‘My father one told me, ‘Don’t give up.’ she recalled in 2008 for the London newspaper The Guardian. ‘It’s advice that has served me well.’”

RIP Anita Shreve. 

17 comments:

Alex J. Cavanaugh said...

Very sad. She definitely heeded her father's advice.
I always walk while listening to music. Unless my wife is walking with me. That would kind of rude.

Jan Morrison said...

So sad to hear of Anita Shreve's death! I loved her books. Yes, your advice is good. Writers write - no other thing will do. My daddio would say "bum in chair". I'm revising a big overgrown garden of a memoir, so my bum is seeing a lot of the chair.

Joanne said...

first - I'll comment on your writing. Even if cloudy - keep at it, go take some pictures (using your fine lens and eyes) and then write about what you think you saw versus what's on the screen.
Second - I too was surprised by Anita Shreve's death and said, "darn". She was an excellent writer.
Take care and keep splashing in the rain with words

Pat Garcia said...

Thank you so much for mentioning the death of Anita Shreve. I had not heard about it here in Germany. What a wonderful piece of advice her father gave her. It is advice that still rings true today.
All the best.
Shalom aleichem,
Pat G @ EverythingMustChange

Susan Flett Swiderski said...

All of your suggestions are spot on. Most of us think of writing as being almost as necessary as breathing. Even if the breathing is labored, we've gotta keep going.

Carol Kilgore said...

I like going to new places, too. They never fail to offer me nudges and ideas. That advice from Anita Shreve's father is still good today.

Natalie Aguirre said...

Love your inspirational ideas for how to get through the dry spots. Going somewhere new sounds so fun too.

Connie said...

Great advice for writers. Thank you for sharing this wisdom and inspiration. "Don't give up," applies to everyone, I think.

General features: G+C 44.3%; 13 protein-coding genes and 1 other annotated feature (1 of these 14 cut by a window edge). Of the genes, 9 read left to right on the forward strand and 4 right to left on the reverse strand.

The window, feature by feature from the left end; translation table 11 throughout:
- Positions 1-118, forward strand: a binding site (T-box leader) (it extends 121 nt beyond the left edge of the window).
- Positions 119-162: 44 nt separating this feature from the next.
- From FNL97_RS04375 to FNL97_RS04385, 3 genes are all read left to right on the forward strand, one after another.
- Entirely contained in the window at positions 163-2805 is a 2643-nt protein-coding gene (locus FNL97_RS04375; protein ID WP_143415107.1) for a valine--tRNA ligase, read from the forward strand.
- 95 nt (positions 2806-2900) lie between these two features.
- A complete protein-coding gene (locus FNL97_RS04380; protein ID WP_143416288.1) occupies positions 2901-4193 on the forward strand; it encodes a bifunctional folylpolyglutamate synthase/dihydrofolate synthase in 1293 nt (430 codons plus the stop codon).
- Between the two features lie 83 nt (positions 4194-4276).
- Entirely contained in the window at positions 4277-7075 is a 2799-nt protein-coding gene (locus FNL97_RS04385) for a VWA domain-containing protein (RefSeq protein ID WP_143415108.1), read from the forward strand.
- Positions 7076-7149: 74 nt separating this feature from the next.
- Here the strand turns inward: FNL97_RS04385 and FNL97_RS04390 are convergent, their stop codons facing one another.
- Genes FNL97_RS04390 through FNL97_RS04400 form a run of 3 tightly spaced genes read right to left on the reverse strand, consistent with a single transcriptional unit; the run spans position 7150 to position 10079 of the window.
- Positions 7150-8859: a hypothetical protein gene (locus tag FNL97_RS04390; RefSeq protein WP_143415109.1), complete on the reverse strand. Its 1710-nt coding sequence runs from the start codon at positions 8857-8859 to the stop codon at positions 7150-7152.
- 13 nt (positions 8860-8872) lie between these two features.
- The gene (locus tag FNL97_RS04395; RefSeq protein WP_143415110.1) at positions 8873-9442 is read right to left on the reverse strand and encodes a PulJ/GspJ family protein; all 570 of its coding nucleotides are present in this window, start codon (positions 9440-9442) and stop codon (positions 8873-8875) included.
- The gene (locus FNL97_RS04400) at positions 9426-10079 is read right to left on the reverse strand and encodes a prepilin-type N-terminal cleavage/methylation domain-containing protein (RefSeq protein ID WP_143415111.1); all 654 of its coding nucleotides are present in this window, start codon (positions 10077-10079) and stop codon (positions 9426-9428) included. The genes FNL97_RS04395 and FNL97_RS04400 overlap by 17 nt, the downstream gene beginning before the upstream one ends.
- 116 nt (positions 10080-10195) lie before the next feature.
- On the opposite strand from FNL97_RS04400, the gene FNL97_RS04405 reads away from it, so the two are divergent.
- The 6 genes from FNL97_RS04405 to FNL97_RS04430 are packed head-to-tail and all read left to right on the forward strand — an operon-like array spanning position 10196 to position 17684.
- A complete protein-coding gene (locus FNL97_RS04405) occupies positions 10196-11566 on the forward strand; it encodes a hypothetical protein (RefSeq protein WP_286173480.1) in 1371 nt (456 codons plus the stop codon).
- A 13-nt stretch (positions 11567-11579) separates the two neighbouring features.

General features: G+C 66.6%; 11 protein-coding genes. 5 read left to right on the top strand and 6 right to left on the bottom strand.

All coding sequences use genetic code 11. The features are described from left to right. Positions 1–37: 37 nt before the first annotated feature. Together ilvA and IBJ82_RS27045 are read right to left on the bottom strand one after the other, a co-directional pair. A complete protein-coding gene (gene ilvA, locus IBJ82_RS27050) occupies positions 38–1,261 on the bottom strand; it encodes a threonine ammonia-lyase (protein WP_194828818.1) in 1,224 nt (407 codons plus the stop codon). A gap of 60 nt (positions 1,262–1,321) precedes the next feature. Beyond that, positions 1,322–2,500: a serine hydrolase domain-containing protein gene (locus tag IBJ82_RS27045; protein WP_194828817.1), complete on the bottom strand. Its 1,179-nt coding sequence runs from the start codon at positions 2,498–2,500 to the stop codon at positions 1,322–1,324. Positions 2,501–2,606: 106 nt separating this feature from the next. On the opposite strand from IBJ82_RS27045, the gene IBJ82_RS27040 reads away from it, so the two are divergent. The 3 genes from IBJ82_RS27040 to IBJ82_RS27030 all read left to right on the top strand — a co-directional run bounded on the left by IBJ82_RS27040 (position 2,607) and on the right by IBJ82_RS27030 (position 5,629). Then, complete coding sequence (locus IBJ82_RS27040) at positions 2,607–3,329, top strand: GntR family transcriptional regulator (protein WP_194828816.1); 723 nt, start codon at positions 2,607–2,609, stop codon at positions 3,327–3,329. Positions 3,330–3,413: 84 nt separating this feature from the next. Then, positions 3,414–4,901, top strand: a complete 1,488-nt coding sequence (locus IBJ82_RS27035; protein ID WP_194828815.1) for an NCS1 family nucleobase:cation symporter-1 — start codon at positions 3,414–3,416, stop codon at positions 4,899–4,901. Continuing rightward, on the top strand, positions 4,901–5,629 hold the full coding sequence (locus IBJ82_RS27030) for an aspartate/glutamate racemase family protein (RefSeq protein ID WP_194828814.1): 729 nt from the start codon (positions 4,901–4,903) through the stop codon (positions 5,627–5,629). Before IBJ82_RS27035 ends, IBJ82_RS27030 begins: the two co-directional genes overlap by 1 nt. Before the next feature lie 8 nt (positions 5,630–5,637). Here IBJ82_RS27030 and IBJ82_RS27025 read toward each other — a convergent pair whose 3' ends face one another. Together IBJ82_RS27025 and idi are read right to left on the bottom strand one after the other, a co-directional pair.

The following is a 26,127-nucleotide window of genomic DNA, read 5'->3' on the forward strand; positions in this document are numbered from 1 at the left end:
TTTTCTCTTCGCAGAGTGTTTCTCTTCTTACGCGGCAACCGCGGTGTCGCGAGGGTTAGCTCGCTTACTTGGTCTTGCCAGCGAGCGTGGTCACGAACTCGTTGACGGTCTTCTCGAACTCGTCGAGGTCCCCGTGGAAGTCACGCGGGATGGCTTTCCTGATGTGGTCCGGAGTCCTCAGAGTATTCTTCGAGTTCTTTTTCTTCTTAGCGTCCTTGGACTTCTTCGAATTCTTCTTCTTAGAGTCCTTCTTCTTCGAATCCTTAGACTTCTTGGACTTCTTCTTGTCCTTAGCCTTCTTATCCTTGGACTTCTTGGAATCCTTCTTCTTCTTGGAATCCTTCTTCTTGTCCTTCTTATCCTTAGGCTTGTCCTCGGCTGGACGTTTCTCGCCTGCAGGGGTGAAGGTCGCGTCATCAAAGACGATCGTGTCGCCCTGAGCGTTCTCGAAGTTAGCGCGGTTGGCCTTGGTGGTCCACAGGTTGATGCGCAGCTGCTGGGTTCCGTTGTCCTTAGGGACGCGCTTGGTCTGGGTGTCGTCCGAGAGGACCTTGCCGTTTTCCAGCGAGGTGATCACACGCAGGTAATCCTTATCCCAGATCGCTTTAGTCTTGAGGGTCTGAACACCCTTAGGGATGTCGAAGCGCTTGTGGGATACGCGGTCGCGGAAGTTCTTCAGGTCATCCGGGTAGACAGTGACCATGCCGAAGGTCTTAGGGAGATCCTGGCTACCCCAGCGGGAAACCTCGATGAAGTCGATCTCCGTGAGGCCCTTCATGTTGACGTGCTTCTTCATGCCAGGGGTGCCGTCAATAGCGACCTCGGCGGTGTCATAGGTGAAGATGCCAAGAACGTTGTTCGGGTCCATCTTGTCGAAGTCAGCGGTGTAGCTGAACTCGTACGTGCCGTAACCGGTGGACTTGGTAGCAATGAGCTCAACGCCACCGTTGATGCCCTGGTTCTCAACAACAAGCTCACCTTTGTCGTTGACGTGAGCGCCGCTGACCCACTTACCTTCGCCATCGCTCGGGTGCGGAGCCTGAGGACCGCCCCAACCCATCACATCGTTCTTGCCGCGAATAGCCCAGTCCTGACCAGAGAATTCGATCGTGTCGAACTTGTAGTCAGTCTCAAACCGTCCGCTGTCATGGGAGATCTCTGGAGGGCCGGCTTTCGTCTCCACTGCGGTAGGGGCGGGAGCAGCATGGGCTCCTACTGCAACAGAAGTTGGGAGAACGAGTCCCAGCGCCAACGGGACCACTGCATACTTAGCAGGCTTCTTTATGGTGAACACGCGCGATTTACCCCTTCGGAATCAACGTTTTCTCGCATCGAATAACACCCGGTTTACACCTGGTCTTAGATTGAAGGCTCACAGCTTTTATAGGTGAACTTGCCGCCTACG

Julie Hiner said...

WOW! What a beautiful post :) Thank you for sharing your ideas to keep on going, and for sharing the loss of someone you admired so much. Lots of love. An don't give up !!!

Susan Gourley/Kelley said...

I hadn't heard of her passing. Her father's advice is good for us all.

Beverly Stowe McClure said...

What an inspiring and helpful post. Thank you.
I'm sorry to hear about your friend.

Taryn Tyler said...

All great ideas here but I think "don't give up" is the most important as well as the hardest to follow.

Jennifer Hawes said...

Great suggestions! Always works for me too.

Tamara Narayan said...

I was so sad to hear about Anita Shreve. I have so many of her books on my shelves.

Dawn Simon said...

I love your advice. Walking helps me. Same with kayaking with my husband. There's something about nature, right? Your critique partner sounds wise. Rediscovering the play during a cloudy period is so important! Free writing with no expectations can lead to interesting jumping points. And writing friends ARE so helpful! Mine buoy me, too!

Such sad news. Her dad's advice is excellent.

Pixel Peeper said...

New experiences encourage creativity. <-- This is interesting; I'd never thought about it. But it makes sense.

I'm not a writer, but when I had to write essays in high school and couldn't come up with something, I'd read something. It only makes sense that writers are prolific readers.

Sharon K. Mayhew said...

Great advice!

I have often said to myself "What would I do if I didn't write?" I still can't come up with an answer, so I write...